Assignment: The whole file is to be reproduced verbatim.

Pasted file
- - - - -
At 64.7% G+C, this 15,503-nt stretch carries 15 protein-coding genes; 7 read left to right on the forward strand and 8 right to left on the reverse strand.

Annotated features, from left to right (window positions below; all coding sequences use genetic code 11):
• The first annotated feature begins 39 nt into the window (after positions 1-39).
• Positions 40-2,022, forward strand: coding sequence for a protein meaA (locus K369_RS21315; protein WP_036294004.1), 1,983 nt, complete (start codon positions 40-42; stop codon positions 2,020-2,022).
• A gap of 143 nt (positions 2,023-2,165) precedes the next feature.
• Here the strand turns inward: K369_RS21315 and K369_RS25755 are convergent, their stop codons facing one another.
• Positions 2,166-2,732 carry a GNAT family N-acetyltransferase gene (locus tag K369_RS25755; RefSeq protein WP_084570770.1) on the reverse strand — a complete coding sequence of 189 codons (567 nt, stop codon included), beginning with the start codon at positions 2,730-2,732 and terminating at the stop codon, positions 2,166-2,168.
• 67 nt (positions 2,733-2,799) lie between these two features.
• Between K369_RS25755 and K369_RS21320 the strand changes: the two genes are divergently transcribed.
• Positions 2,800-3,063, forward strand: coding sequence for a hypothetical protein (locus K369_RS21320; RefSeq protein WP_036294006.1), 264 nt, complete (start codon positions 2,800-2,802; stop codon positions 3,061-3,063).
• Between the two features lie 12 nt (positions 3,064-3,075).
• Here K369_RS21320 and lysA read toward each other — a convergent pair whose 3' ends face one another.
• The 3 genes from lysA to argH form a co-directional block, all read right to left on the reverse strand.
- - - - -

At 64.7% G+C, this 15,503-nt stretch carries 15 protein-coding genes; 7 read left to right on the forward strand and 8 right to left on the reverse strand.

Annotated features, from left to right (window positions below; all coding sequences use genetic code 11):
• The first annotated feature begins 39 nt into the window (after positions 1-39).
• Positions 40-2,022, forward strand: coding sequence for a protein meaA (locus K369_RS21315; protein WP_036294004.1), 1,983 nt, complete (start codon positions 40-42; stop codon positions 2,020-2,022).
• A gap of 143 nt (positions 2,023-2,165) precedes the next feature.
• Here the strand turns inward: K369_RS21315 and K369_RS25755 are convergent, their stop codons facing one another.
• Positions 2,166-2,732 carry a GNAT family N-acetyltransferase gene (locus tag K369_RS25755; RefSeq protein WP_084570770.1) on the reverse strand — a complete coding sequence of 189 codons (567 nt, stop codon included), beginning with the start codon at positions 2,730-2,732 and terminating at the stop codon, positions 2,166-2,168.
• 67 nt (positions 2,733-2,799) lie between these two features.
• Between K369_RS25755 and K369_RS21320 the strand changes: the two genes are divergently transcribed.
• Positions 2,800-3,063, forward strand: coding sequence for a hypothetical protein (locus K369_RS21320; RefSeq protein WP_036294006.1), 264 nt, complete (start codon positions 2,800-2,802; stop codon positions 3,061-3,063).
• Between the two features lie 12 nt (positions 3,064-3,075).
• Here K369_RS21320 and lysA read toward each other — a convergent pair whose 3' ends face one another.
• The 3 genes from lysA to argH form a co-directional block, all read right to left on the reverse strand.